Contesting an Assault Charge in NJ: Effective Ways to Beat Your Assault Case
You got in a heated argument with your boss at work, your spouse, someone you’re dating, or a random stranger at a bar, and it turned ugly. As you turned to leave, they ran after you, and you hit them. Now you are charged with assault and afraid you will go to jail. Though an assault charge is nothing to take lightly, you are not necessarily doomed to incarceration. You may not know the choices you have to defend yourself against the charges or that the circumstances of the assault matter when it comes to charges and penalties for a violation of the law. Our committed and accomplished criminal defense attorneys have vast experience handling assault defense in Bergen County and New Jersey. Here, we tell you more about some of the various ways to successfully beat an assault case in NJ.
Is Simple Assault a Felony?
In New Jersey, assault is legally categorized as simple and aggravated assault. Simple assault occurs in a multitude of ways, when someone punches another, accidentally nicks someone when recklessly waving a knife around, or threatens someone with imminent harm. In essence, someone with intentional or negligent action hurts someone else or frightens them into thinking they are about to get hurt. The injury need not be serious, or even at all in order to meet the necessary elements for an assault charge that is “simple.” If charged with simple assault, an accused faces a judge in the municipal court, where all disorderly persons offenses are settled, tried, or dismissed. If convicted of simple assault, they may be sentenced to serious punishment, up to six (6) months incarcerated and a fine of $1,000.00. However, the judge may regard a lesser sentence if the accused and victim fought each other, meaning both agreed to fight. In that case, the charge may be a petty disorderly persons offense, chancing a 30-day jail sentence and upward of $500.00 in fines.
Is Aggravated Assault a Felony Charge?
Aggravated assault is an indictable crime for which a jury decides guilt or innocence in the superior court. The penalties are steeper because it is a more serious crime that the New Jersey legislature wants to deter people from committing. When one individual attempts to severely injure another, recklessly injures someone with a knife or other weapon or points a gun at someone, among other conduct, they may be prosecuted for aggravated assault. The severity of the crime, injury, and degree of callousness of the one accused of assault determines whether the crime is a fourth, third or second-degree aggravated assault charge. The victim also makes a difference, as New Jersey considers any assault on a police officer “aggravated.” The penalties for these crimes can range from 18 months to 10 years in prison and $15,000.00 to $150,000.00 in fines.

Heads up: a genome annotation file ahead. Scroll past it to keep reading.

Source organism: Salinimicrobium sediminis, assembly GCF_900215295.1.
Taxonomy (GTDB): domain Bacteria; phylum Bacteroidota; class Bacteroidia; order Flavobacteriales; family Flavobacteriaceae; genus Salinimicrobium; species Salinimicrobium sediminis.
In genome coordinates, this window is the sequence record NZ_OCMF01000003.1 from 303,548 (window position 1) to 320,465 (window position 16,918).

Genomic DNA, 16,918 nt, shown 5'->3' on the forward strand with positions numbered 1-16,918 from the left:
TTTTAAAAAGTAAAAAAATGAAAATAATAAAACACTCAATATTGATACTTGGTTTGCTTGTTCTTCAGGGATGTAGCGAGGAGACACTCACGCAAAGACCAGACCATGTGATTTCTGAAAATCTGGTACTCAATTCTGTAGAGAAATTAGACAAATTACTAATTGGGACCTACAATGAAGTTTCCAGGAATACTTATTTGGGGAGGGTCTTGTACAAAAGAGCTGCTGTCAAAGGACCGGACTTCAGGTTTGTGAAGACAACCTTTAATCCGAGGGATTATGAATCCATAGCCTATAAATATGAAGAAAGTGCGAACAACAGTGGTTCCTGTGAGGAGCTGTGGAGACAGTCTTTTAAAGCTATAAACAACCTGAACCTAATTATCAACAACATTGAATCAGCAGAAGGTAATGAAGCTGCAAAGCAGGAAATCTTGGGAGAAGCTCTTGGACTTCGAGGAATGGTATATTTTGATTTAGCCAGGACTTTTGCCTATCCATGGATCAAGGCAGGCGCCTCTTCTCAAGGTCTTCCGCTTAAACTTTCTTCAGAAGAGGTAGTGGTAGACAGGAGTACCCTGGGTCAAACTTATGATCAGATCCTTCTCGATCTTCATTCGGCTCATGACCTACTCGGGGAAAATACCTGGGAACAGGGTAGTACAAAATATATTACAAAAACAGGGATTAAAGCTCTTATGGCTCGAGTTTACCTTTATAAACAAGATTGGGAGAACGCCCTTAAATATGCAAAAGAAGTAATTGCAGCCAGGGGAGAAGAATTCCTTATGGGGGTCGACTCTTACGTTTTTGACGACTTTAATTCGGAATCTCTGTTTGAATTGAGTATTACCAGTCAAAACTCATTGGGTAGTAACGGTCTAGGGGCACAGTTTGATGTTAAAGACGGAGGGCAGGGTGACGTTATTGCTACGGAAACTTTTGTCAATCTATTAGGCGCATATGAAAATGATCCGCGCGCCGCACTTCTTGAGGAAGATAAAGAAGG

Assault in a Domestic Violence Situation
However, not all assaults are the same. For example, one spouse viciously slapping the other across the face after being provoked in a heated argument may be treated differently than an accused randomly approaching a total stranger and punching them in the stomach. Maybe neither of the victims were seriously injured, but one assault may lead to a restraining order in addition to a criminal charge, as it is considered domestic violence. Understandably, emotions run high in marital fights, especially if one spouse is taunting the other. It does not excuse the assault, but it is a special type of case when assault happens among those considered domestic abuse victims and perpetrators.
Regardless of whether assault is a domestic violence case or a typical case in criminal court alone, the court and prosecutor can take into consideration the circumstances of the assault in assigning a crime grade or sentence, whether it is on the high or low end of the sentencing range. What should be done before any conviction, is to fight tooth and nail to get the charges dismissed or resolved in your favor.
Ways to Beat Assault Charges in New Jersey
Prove You were Acting in Self Defense